The top trendy ‘miracle’ foods Americans are willing to test out

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The study, conducted by OnePoll in conjunction with Crispy Green examined the eating and snacking habits of Americans. (Photo by Katherine Sousa on Unsplash)

They say you are what you eat and many Americans are chowing down on foods they hope will transform their health and beauty.

From CBD snacks to kombucha and activated charcoal, new research finds three in five Americans have started consuming certain food fads in the hope of a miracle transformation.

Apple cider vinegar tonics topped the list of trends Americans have tested, followed by oat milk (73 percent), veganism (69 percent) and orange wine (66 percent).

Over half of Americans polled also admitted to trying melatonin-spiked drinks and lab-grown protein in a bid to boost their health.

The study, conducted by OnePoll in conjunction with Crispy Green examined the eating and snacking habits of 2,000 Americans and found gambling on trendy food fads doesn’t always bring the desired rewards.

In fact, only two in five who have tried a food claiming to deliver a beauty perk ended up pleased with the results.

A quarter of Americans admit to trying a health food trend just to say they tried it and the average respondent only really enjoys a third (36 percent) of the new trends they try.

For those that have tried a new food trend, having an adverse reaction is not out of the question. In fact, 42 percent have experienced a stomach ache after being brave and trying the latest food fad.

Other common reactions included nausea (30 percent) and breakouts (23 percent).

Women, on average, were twice less likely to try the latest trends than men.

In return for health benefits, 61 percent of Americans reported they would be willing to pay a higher price for natural, healthy snacks.

In an attempt to gain health and beauty benefits, however, three out of five U.S. men admit to this rationale when hopping on the latest food trend.

The top health food trends tried and enjoyed by Americans are orange wine (46 percent), apple cider vinegar tonics (39 percent) and oat milk (38 percent).

After hoping to gain health benefits, 53 percent of Americans reported that the reason they try the latest trends is simply that curiosity got the best of them.

Half of Americans reported that the most important thing to them when trying new trends is that the item has clean ingredients.

Next in line was no added sugar (48 percent) and then paying attention to the calories per serving (45 percent).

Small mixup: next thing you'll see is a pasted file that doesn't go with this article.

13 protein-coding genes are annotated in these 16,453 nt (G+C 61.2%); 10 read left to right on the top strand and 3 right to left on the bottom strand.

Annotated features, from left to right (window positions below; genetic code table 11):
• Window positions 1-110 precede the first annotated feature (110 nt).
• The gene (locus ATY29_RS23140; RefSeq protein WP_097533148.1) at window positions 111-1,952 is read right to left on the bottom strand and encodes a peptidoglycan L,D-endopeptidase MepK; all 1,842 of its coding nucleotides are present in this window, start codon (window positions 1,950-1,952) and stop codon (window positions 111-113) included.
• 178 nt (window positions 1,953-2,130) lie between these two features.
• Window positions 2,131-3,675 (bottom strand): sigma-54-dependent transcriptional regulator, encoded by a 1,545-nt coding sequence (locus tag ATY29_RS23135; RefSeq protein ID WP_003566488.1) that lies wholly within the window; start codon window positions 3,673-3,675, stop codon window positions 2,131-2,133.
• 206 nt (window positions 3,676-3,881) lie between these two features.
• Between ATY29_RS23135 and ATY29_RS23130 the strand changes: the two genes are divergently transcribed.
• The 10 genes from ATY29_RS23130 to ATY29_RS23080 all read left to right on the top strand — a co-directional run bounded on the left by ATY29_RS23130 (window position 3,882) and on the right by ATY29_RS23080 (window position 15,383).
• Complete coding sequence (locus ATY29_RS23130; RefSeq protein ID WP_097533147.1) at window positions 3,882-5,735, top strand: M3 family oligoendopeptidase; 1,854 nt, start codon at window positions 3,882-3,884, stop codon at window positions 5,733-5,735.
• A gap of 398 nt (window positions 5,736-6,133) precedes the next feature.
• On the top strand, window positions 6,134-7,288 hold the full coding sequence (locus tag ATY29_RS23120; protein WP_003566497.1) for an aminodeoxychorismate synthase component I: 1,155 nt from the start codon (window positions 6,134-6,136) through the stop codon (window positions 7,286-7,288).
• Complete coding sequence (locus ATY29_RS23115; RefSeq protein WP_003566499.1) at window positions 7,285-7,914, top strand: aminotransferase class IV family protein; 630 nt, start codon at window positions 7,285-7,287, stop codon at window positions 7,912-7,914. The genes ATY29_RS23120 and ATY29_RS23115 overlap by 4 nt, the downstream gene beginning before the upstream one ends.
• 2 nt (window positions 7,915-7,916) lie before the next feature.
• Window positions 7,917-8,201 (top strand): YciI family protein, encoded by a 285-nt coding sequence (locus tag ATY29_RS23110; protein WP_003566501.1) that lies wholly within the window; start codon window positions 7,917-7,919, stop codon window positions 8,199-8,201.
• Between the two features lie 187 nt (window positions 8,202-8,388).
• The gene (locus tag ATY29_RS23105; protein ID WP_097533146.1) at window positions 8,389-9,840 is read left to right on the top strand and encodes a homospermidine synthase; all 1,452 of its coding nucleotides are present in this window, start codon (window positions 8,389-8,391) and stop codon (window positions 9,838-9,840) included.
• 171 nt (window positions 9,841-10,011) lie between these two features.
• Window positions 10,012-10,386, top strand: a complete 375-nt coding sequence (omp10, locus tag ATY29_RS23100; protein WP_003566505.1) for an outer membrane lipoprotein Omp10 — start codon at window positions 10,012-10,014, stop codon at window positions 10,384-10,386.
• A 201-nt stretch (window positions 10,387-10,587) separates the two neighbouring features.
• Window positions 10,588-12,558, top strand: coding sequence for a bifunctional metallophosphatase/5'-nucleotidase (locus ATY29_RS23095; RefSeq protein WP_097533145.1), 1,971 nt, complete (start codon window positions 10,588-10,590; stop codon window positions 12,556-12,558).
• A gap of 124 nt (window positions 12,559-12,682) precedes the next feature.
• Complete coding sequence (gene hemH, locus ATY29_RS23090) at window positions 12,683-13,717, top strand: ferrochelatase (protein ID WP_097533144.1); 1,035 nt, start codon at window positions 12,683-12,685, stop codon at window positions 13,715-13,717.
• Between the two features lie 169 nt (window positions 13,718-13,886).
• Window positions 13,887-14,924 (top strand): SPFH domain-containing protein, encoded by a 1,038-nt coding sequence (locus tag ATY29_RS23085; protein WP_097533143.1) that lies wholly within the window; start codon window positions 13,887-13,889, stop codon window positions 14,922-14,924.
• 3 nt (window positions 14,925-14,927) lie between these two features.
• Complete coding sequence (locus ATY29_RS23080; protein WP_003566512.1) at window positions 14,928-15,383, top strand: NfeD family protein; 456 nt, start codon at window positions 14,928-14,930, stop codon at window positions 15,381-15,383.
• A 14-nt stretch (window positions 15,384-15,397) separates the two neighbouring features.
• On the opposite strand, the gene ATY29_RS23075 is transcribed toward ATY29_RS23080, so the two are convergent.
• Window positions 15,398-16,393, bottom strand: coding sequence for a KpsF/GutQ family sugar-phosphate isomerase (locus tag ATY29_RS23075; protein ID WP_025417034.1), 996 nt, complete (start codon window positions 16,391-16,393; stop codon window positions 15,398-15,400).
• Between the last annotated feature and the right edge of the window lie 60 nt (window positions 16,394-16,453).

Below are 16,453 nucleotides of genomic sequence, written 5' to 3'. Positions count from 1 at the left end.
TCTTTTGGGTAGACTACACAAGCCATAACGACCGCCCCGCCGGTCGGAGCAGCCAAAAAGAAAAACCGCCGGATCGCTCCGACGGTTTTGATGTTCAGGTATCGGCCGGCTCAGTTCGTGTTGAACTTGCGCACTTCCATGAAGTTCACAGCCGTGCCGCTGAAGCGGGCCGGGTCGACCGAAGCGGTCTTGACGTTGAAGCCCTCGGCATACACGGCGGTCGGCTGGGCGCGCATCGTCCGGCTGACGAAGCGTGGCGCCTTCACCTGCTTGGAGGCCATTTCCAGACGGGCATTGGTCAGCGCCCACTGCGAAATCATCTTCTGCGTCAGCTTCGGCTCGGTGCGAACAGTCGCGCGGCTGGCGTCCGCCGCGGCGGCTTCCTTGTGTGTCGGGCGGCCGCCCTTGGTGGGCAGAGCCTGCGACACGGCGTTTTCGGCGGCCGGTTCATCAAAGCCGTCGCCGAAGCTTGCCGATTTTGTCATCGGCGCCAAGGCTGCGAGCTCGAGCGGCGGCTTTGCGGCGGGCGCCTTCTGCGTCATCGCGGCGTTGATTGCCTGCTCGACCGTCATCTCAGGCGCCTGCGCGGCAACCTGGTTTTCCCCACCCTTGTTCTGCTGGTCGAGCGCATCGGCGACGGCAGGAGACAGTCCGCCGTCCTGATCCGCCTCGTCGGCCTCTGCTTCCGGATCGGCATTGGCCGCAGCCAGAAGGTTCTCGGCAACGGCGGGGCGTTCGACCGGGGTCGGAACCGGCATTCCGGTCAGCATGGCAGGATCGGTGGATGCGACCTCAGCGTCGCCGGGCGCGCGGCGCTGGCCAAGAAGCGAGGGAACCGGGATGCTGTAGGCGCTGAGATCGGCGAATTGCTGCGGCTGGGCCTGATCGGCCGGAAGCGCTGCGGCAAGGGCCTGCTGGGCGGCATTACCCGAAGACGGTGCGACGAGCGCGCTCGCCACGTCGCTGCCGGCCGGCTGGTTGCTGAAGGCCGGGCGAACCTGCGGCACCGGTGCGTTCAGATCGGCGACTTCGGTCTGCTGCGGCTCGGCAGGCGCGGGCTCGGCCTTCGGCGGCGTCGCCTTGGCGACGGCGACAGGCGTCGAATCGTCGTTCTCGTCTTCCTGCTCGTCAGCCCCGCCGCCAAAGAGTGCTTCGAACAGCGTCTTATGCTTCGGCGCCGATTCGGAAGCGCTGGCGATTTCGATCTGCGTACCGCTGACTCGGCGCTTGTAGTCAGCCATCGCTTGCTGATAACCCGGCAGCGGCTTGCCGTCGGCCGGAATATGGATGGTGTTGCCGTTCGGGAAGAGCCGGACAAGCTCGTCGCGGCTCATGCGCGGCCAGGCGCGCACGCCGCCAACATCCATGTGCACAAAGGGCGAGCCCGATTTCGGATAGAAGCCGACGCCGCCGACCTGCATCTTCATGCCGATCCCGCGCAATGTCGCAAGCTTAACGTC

Three out of ten Americans also veer away from snacks containing GMOs.

“Americans love trying new food trends. In fact, whether it’s to gain certain health benefits or simply out of sheer curiosity, people are looking for snacks that they can say they’ve tried. That being said, they are also looking for clean ingredients and no sugar added — particularly when it comes to their snacks” said spokesperson for Crispy Green.

The top way Americans stay on top of the latest health food trends is perusing the aisles of the grocery store and buying new things followed by reading “foodie” related articles (43 percent).

And a further two in five let their creative juices in the kitchen make their decisions on new health food trends.

Crispy Green loves that our customers are pioneering and adventurous! Our Crispy Fruit snacks can complement your latest dietary needs, AND fuel your next daily adventure. From hitting the gym, to your next road trip, to a day at the beach, Crispy Fruit is the perfect grab-n-go snack that goes wherever YOU go” added spokesperson for Crispy Green.


  1. Apple cider vinegar tonics 79%
  2. Oat milk 73%
  3. Veganism 69%
  4. Orange wine 66%
  5. Milkshake IPA’s 66%
  6. Activated charcoal 65%
  7. Kombucha 65%
  8. CBD Infusions 64%
  9. Artisanal doughnuts 64%
  10. Melatonin-spiked drinks 62%
  11. Tahini desserts 60%
  12. Lab-grown protein 59%
  13. Unicorn food 58%
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  1. Clean ingredients 50%
  2. No sugar added 48%
  3. Calories per serving 45%
  4. Non-GMO 31%
  5. Gluten-free 26%
  6. Vegan 17%

>> Download the video & infographic for this research story <<

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